Blood group antigen distribution in Lao blood donors

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Immunohematology

American National Red Cross

Subject: Medical Laboratory Technology

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ISSN: 0894-203X
eISSN: 1930-3955

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VOLUME 28 , ISSUE 4 (December 2012) > List of articles

Blood group antigen distribution in Lao blood donors

Chirapha Keokhamphoui / Yupa Urwijitaroon / Douangchanh Kongphaly / Te Thammavong

Keywords : blood groups, RBC antigens, alloimmunization, transfusion therapy

Citation Information : Immunohematology. Volume 28, Issue 4, Pages 132-136, DOI: https://doi.org/10.21307/immunohematology-2019-164

License : (Transfer of Copyright)

Published Online: 01-December-2019

ARTICLE

ABSTRACT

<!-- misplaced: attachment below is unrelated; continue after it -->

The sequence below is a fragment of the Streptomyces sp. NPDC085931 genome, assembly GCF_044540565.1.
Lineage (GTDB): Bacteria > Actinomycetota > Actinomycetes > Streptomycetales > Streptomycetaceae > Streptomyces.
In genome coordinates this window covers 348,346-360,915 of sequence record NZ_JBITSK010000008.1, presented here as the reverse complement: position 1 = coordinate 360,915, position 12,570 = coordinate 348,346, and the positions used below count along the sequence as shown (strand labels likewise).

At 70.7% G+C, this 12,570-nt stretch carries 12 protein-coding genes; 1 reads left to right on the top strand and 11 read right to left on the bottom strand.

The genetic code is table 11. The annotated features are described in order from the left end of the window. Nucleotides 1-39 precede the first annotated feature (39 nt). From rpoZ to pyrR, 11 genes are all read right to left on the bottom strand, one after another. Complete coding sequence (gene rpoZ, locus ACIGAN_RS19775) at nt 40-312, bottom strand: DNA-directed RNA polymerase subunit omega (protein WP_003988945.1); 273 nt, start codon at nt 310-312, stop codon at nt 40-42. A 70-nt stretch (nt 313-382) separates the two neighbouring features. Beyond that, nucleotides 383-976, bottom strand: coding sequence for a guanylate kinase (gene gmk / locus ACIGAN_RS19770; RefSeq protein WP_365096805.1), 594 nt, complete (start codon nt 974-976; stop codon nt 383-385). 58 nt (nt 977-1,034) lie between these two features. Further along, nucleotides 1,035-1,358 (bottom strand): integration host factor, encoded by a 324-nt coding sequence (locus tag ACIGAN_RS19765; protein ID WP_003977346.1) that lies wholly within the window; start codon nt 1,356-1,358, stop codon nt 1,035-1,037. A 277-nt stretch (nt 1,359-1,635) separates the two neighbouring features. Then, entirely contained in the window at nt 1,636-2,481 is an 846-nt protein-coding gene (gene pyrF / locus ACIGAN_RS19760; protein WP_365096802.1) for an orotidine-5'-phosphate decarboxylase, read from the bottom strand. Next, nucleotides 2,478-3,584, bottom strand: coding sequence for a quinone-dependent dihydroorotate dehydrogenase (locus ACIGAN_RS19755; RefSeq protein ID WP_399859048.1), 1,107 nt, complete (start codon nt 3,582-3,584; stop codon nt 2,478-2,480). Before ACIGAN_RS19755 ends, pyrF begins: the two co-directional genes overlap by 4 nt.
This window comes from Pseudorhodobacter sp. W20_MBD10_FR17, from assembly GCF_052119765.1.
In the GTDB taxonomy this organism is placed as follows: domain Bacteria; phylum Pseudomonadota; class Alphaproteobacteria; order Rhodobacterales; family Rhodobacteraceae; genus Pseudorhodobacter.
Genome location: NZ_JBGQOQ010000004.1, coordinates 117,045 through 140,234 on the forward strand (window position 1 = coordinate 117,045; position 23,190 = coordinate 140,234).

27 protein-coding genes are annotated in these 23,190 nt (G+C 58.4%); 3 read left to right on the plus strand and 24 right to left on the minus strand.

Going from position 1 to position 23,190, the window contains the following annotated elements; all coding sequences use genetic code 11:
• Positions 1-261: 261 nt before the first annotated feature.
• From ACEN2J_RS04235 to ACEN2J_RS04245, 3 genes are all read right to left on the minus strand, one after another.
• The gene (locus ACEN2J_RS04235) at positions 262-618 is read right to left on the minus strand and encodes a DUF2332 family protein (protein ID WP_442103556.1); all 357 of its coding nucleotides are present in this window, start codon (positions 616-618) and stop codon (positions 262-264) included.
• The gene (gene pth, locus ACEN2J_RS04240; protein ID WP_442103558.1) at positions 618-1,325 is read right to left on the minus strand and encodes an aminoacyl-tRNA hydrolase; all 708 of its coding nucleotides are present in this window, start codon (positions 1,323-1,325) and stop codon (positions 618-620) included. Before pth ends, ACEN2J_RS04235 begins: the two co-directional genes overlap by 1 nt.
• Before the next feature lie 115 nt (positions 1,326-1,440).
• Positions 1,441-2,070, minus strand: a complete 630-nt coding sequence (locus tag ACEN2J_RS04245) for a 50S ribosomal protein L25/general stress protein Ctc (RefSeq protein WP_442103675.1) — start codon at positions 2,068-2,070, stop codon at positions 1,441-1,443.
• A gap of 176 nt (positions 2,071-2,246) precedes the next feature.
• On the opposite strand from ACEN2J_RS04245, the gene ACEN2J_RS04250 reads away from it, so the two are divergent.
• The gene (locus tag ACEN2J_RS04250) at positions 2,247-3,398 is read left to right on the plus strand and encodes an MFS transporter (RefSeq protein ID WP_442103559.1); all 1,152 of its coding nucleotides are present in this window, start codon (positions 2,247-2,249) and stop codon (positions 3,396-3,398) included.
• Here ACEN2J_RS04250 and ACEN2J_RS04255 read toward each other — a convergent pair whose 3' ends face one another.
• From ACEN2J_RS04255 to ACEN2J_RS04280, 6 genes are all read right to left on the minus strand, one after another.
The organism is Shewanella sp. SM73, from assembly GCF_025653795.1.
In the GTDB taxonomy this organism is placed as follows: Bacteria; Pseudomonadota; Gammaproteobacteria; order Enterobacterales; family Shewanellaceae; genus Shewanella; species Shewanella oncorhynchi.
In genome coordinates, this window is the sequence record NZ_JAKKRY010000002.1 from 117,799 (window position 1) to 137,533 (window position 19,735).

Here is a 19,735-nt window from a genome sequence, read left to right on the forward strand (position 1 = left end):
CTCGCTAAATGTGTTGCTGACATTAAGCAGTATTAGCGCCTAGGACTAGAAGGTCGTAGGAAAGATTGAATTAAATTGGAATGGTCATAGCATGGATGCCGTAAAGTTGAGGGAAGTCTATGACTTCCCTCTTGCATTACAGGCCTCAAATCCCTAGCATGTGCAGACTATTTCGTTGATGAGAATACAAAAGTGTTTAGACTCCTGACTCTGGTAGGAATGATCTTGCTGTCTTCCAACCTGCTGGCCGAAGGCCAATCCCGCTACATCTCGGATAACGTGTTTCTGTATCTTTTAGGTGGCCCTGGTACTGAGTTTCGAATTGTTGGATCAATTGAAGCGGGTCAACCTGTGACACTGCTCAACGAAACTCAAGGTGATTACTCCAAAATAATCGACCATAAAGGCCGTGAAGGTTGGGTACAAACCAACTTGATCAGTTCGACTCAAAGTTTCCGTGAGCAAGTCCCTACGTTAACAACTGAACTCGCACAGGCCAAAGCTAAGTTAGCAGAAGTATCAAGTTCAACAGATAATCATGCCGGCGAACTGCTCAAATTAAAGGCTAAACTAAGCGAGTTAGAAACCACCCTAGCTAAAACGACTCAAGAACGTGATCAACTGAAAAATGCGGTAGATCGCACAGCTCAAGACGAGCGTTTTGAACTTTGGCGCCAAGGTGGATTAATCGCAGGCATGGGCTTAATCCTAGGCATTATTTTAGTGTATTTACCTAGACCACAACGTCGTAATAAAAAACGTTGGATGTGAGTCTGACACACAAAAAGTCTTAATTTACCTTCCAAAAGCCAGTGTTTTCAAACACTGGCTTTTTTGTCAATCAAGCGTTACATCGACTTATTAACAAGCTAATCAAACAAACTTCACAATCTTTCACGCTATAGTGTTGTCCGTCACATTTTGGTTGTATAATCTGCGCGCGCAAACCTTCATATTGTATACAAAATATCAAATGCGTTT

Blood group antigens can be distributed differently within different nationalities. Therefore, information about the prevalence of blood group antigens in the Lao population will be useful for providing better blood transfusion services in the Lao People’s Democratic Republic. The purpose of this study was to determine the prevalence of blood group antigens in Lao blood donors. Blood samples from 464 Lao national volunteer blood donors were typed for antigens in various blood group systems including ABO, MNS, P1PK, Rh, Kell, Lewis, Duffy, Kidd, and Diego. The results show similar antigen prevalence to that among Northeast Thais for ABO, MNS, P1PK, Rh, Kell, and Duffy systems. In the ABO system, O was the highest at 37.72 percent, followed by 35.56 percent B, 19.83 percent A1, 6.47 percent A1B, and 0.43 percent A2B. The common phenotypes were D+C+E–c– e+ at 60.43 percent, M+N–S–s+ at 46.55 percent, Fy(a+b–) at 80.82 percent, Jk(a+b+) at 39.44 percent, and kk at 99.72 percent. Interestingly, Le(a–b–) was found at 50.43 percent, which was significantly higher than previous reports in Thais and Taiwanese. The P1 antigen was found in only 18.97 percent, which is much lower than in Whites and Blacks. Rare phenotypes were Fy(a–b+) and Jk(a–b–), found at 0.22 percent and 4.31 percent, respectively. In terms of negative antigens the study shows 0.22 percent Fy(a–), 35.34 percent Jk(a–), 29.53 percent Jk(b–), 3.04 percent C−, 2.39 percent e−, and 5.17 percent M−. The high prevalence of C, e, and Fya and immunogenicity of these antigens may induce alloimmunization in transfusion-dependent patients, creating difficulties providing blood from Lao donors. The information obtained from this study will be useful for improving transfusion therapy in the country, especially for estimation of the availability of compatible blood for patients who have produced antibodies.

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